Mowi Scotland said several of its farms had been affected by warmer waters, which resulted in higher mortalities in the third quarter of this year.
The company, which reported record Q3 harvest volumes earlier today, had to contend with harmful algal blooms related to the above average sea temperatures.
Mowi CEO Alf-Helge Aarskog said at today’s Q3 announcement in Oslo that rising sea temperatures could present serious biological challenges ahead for Scotland.
‘Incident based mortality losses were high in the third quarter, and amounted to €8.8 million related to an algal bloom and fish health issues (€1.2 million in the third quarter of 2018).’
In a statement, issued this afternoon, Mowi Scotland said the conditions, beginning late winter to a peak in July, provided challenges to salmon and lumpfish survival at some of its sites.
A recent inspection of Mowi’s Bagh Dail nan Ceann farm by the Animal and Plant Health Agency (APHA) raised concerns that lumpfish health and welfare was not adequately managed, during a month that saw the highest average sea temperatures, the statement said.
In a letter sent on September 16, the APHA told Mowi: ‘You have not been able to show that adequate actions were taken in the period between 10/7/19 to the 12/08/19 in order to promote the welfare of the lumpfish under your responsibility.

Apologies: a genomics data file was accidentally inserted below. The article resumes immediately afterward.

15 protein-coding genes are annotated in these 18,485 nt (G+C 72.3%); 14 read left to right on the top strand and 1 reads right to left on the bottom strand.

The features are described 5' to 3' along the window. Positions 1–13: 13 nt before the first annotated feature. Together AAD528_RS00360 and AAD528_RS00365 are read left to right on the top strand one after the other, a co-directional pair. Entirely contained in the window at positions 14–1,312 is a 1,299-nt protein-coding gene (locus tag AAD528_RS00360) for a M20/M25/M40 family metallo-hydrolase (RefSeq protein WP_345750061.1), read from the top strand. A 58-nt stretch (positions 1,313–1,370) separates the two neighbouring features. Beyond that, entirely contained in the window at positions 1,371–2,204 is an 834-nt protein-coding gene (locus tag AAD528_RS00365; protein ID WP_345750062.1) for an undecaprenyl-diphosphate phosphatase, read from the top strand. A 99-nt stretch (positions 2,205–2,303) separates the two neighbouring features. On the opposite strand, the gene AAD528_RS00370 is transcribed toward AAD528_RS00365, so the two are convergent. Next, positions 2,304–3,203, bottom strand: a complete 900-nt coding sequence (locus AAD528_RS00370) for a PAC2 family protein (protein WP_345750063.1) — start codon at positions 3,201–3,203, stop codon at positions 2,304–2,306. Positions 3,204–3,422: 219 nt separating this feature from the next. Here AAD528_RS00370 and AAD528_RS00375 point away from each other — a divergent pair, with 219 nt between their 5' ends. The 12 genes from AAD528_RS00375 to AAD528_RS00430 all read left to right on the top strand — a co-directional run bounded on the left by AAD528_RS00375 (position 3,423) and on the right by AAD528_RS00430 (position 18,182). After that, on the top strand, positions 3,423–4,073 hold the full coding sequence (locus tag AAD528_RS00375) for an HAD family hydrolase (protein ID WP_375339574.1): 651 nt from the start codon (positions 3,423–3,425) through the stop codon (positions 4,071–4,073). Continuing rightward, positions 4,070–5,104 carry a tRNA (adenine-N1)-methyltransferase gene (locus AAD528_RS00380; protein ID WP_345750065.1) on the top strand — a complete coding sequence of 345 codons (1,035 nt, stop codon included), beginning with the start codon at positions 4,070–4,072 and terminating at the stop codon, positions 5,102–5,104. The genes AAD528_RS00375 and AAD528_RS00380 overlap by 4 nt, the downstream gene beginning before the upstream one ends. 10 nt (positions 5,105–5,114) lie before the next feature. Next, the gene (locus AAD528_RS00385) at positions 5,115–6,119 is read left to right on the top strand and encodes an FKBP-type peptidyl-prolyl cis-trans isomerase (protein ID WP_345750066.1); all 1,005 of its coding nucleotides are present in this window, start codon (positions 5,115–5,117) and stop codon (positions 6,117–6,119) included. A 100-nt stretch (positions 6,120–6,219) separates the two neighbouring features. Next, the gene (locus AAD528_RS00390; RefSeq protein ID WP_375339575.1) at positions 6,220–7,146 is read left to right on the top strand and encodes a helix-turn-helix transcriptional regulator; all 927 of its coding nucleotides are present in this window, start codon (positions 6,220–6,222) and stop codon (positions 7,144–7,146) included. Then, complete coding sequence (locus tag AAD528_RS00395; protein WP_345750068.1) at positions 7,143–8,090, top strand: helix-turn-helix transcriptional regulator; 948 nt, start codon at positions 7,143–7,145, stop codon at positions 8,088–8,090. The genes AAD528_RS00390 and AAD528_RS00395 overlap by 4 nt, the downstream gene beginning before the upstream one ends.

‘Not taking effective decision at earlier date has prolonged the period while the lumpfish still at the site have been in need to be protected from suffering and disease.’
Mowi said its staff have since met with APHA inspectors to discuss the agency’s concerns and to ensure fish welfare remains top priority for the company and its employees.
The company said warm sea temperatures – the second highest annual average recorded in the last decade – have aided in providing ‘ideal growing conditions for harmful algal blooms and has exacerbated health challenges common to salmon’.
‘Unfortunately, some farm locations have suffered higher than normal mortality rates over the past few weeks,’ said Gideon Pringle, Mowi Scotland’s production director.
‘Our farmers are devastated to have lost fish after spending months raising them at their farms, and are doing what they can to protect their fish from this prolonged change to their environment.’
To help alleviate fish stress from high water temperatures and associated reduced saturated oxygen, Mowi farmers have provided their fish additional air bubbling where feasible, and are harvesting affected crops earlier than scheduled to reduce biomass or fallow, the company said.
‘Despite this challenge, the company still plans to harvest guided volumes and remains committed to its open seas site development programme at locations best suited for our fish and the local environment,’ Pringle added.
Mowi Scotland’s weekly salmon survival at its farms can be found at https://mowiscotland.co.uk/category/lice-mortality-reports/.